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Chapter 7: Functionalism. William James (1842-1910): anticipator of functional psychology. General paradox Major figure in American psychology, yet viewed by some colleagues as a negative force Considered by many scholars to be greatest American psychologist

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chapter 7 functionalism
Chapter 7:


william james 1842 1910 anticipator of functional psychology
William James (1842-1910): anticipator of functional psychology

General paradox

  • Major figure in American psychology, yet viewed by some colleagues as a negative force
    • Considered by many scholars to be greatest American psychologist
    • Espoused mentalistic and psychical phenomena (telepathy, séances, etc.)
    • Not an experimentalist in attitude or deed
  • Did not found functional psychology, but did influence the movement
james s life
James’s life
  • Wealthy family
  • Career: art, chemistry, medicine, zoology
  • Lifelong problems with self-esteem, neurotic
    • “neurasthenia” or “Americanitis”
  • Most interested in consciousness
  • Disliked lab work/ doing experiments
  • Taught psychology for a time, then moved exclusively into philosophy

The principles of psychology - 1890

  • Espoused new goal of psychology:
    • Study of people as they adapt to their environment
  • Function of consciousness:
    • To enable survival
  • Interested in how brain (physical structures) affect consciousness
  • Stream of consciousness
    • Is a continuous flow, always changing
    • Cannot be “reduced” to elements
    • Is selective about what it attends to
  • Humans are sometimes nonrational

The theory of emotions

  • The then-current theory:
    • Emotion precedes physical arousal/response
    • We see a lion,
      • we feel fear (emotion)  we run (response)
  • James:
    • Physical arousal/response precedes emotion
    • We see a lion,
      • we have a bodily response 

we run (response)  we fear (emotion – an interpretation of bodily changes)

    • Bodily change is the emotion (increased heart rate, increased breathing, sweaty palms)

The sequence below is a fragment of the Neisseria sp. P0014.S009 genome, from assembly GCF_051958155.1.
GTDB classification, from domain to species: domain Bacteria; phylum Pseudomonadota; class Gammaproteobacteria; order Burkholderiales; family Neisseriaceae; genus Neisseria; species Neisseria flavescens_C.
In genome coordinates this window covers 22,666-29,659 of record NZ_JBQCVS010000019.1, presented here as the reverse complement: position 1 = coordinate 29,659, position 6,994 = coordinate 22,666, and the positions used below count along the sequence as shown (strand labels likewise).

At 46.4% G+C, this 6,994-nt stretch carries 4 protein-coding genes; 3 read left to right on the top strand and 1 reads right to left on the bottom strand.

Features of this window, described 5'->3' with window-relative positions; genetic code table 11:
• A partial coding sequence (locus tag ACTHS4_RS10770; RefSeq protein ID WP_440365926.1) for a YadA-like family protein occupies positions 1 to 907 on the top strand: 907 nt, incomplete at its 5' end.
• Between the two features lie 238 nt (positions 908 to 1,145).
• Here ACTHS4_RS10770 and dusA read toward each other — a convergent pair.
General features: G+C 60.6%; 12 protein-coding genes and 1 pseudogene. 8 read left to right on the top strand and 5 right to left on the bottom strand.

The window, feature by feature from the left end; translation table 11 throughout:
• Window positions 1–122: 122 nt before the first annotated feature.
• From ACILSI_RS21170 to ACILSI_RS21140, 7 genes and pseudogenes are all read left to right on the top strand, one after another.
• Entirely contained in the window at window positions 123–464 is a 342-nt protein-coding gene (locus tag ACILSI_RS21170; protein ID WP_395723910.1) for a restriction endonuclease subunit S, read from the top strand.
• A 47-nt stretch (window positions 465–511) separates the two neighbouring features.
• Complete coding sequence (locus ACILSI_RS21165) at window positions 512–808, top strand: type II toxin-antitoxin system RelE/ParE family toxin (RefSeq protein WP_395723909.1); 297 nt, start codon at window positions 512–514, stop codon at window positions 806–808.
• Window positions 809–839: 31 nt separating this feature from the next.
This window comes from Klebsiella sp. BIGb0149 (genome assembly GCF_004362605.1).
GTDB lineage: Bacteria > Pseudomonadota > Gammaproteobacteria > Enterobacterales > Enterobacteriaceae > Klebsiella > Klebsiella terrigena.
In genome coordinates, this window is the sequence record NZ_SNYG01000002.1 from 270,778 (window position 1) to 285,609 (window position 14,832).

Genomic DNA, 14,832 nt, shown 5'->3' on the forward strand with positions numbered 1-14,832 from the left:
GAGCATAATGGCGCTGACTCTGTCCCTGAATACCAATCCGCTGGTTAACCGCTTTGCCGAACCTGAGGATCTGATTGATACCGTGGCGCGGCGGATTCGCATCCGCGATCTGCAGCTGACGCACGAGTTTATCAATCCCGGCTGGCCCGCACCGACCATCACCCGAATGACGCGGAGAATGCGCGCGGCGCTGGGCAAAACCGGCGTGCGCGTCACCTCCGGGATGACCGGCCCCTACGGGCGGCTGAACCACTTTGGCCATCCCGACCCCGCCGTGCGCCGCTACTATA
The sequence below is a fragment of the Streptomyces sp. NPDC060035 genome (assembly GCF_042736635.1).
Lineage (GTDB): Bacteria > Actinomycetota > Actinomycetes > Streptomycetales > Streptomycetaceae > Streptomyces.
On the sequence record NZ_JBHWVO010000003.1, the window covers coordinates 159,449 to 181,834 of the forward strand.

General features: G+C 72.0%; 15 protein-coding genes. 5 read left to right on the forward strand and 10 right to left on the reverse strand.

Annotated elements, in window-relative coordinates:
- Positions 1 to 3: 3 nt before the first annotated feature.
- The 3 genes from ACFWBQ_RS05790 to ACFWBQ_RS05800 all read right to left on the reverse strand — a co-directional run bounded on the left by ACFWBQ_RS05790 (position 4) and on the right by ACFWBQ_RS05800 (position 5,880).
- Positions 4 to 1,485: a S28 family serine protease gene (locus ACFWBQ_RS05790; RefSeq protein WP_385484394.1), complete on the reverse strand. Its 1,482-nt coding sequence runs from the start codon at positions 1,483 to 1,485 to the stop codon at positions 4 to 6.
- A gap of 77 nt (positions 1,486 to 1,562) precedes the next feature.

• If no bodily change, then no emotion
methods of psychology
Methods of Psychology
  • Introspection
  • Experimentation
  • Comparative method
  • Pragmatism
    • The validity of an idea must be tested by looking at its practical consequences
    • “anything is true if it works”
why was james so important
Why was James so important?
  • Very clear, interesting writing style
  • Opposed Wundt
  • Offered an alternative to Wundt
the functionalist protest
The Functionalist Protest
  • Functionalists’ central interest:
    • how the organism uses the mind to adapt to the environment
  • First uniquely American system of psychology
  • Deliberate protest against Wundt's and Titchener's systems
  • Interest in applying psychology to real world
some central tenets
Some Central Tenets
  • Consciousness cannot be meaningfully analyzed into elements, it removes all meaning
  • Argued structure and function cannot be meaningfully separated
  • Behavior should be treated in terms of its significance to the organism as it functions in its environment
  • Proper subject for psychology:
    • study of the total organism as it functions in its environment
the founding of functionalism
The founding of functionalism
  • Functionalists did not mean to start a new school of though
  • Formalized indirectly when Titchener named it
  • Therefore, there was no single functional psychology, no leaders
reasons functional psychology flourished in u s not england
Reasons functional psychology flourished in U.S., Not England
  • American temperament
    • Individualistic, independent, hard-working, adaptable, practical
  • Distinctive social, economic, and political character
    • Pioneering society
    • US population census (1890)
criticisms of functionalism
Criticisms of Functionalism
  • Functionalism not clearly defined
  • Did not follow Titchener’s subject matter or methods
  • Applied to real-life situations
contributions of functionalism
Contributions of functionalism